Prof. Norm Matloff
University of California, Davis
Davis, CA 95616
Long ago someone happened to make a statement to the effect that global variables can in some cases have some undesirable effects. Unfortunately, many teachers of beginning programming courses, as well as quite a few practicing programmers, then blindly followed like sheep, stating that one should almost never use global variables. This attitude goes way too far, much further than had originally been intended, and much of the reasoning behind it really doesn't make sense.
The anti-globalists will say, for example, "If you use global variables, it is hard to tell at what points in your code a variable's value might be changed. It is much clearer to declare the variable as local, say in main(), and then use it as a parameter in function calls." This may sound good at first, but let's take a closer look.
First, the statement itself is debatable. Following a sequence of parameters through a chain of several nested function calls isn't so easy either, whereas if the variable is global one can usually find it at the top of the main code file or similar spot.
But much more significantly, the same people who make the above objection mysteriously have no problem with "global" use of member variables in object-oriented languages. A member variable in a class is accessible to all member functions in the class. In other words, the variable is "global" to all the functions in the class. If a member function accesses the member variable directly, i.e. not via parameters, then this is exactly the same situation that the "anti-globalists" decry.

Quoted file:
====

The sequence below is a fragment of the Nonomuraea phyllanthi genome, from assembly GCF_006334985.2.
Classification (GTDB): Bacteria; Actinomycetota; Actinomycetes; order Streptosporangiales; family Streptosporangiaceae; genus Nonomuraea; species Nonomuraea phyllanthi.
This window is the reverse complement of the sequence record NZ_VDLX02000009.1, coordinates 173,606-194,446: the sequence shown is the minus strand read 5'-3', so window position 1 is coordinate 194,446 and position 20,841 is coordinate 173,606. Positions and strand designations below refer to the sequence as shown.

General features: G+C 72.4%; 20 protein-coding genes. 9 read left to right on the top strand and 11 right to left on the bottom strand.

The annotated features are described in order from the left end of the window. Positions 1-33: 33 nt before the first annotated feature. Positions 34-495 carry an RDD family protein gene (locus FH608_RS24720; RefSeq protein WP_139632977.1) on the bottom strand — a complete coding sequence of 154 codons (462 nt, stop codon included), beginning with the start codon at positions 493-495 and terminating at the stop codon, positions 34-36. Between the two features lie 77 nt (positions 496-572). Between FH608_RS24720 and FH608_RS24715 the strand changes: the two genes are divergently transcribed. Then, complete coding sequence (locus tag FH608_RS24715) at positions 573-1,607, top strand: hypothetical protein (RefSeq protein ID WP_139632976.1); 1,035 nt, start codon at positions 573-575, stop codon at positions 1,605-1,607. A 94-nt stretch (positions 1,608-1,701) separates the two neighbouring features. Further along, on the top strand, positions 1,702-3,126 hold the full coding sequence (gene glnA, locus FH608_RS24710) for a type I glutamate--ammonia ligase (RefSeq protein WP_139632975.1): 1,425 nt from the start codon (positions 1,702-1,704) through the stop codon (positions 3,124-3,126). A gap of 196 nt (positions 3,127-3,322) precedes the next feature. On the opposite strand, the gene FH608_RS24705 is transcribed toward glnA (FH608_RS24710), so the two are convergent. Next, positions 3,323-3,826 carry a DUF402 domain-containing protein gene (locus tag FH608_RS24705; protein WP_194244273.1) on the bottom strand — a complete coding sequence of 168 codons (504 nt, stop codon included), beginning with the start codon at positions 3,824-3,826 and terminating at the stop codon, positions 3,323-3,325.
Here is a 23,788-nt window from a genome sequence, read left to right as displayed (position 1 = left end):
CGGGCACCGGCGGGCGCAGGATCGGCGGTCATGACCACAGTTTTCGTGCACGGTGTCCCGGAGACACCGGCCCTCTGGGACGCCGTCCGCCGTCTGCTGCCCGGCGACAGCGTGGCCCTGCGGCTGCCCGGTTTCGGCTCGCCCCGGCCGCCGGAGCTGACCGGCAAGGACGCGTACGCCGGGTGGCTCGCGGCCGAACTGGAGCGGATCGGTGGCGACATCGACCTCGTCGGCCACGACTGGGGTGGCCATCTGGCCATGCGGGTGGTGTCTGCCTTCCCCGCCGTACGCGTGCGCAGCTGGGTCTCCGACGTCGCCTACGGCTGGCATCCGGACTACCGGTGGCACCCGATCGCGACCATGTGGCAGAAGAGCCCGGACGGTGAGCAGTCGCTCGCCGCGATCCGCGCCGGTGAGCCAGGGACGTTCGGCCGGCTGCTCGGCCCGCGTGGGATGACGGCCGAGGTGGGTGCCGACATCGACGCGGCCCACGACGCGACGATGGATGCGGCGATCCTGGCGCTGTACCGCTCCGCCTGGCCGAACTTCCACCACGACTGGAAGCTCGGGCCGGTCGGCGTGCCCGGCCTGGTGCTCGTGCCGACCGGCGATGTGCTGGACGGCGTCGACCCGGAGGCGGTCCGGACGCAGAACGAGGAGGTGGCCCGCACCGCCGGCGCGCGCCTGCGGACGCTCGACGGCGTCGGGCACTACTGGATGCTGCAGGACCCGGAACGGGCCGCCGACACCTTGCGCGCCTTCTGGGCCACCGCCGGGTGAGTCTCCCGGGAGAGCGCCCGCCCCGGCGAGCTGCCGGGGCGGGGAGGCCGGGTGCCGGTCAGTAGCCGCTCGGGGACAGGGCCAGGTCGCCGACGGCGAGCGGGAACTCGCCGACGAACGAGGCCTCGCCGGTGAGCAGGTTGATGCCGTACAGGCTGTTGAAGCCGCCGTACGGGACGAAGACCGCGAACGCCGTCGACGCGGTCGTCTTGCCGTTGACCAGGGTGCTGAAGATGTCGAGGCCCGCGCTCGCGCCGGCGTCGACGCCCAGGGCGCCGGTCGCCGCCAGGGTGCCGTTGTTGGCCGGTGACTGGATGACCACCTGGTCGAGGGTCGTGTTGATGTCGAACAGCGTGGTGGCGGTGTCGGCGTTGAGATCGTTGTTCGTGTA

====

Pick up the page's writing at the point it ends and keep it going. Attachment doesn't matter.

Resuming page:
Consider, for example, the textbook "C++ Program Design," by Cohoon and Davidson. On p.255, they sternly advise the reader to avoid globals, citing the "global side effects" argument described above. Yet on pp.686ff, the authors' capstone project of the book, does exactly what the authors feel is such poor style. The class here, Bug, includes a member variable HitsTaken, which is modified within the member function IsHit() without being a parameter to that function.
Similarly, the anti-globalists say, "Global variables are bad because of the potential confusion which could arise if (accidentally or deliberately) has a local variable of the same name." True, but again this applies equally well to member variables in the OOP context, and yet the anti-globalists have no problem in using OOP.
Granted, there is a difference of degree. The scope of a global variable is broader than that of member variable. Nevertheless, the problems are identical, and in a large, complex class the degree of "trouble" caused would be just as serious.
Starting around 1995 or so, threaded programming became very popular, e.g. for Web and GUI applications. Threads are like stripped-down OS processes, but with one major difference being that communication between threads is usually handled via shared global variables. In other words, globals are necessities in threaded programming.
And now that multiprocessor systems have become commonplace in business contexts, and even affordable for home use, it must be pointed out that the shared-memory paradigm for parallel programming is considered the clearest way to write parallel applications--and the shared memory consists of global variables. So globals are necessities in shared-memory parallel programming.
There are at least two advantages from a debugging point of view to implementing a variable as a global: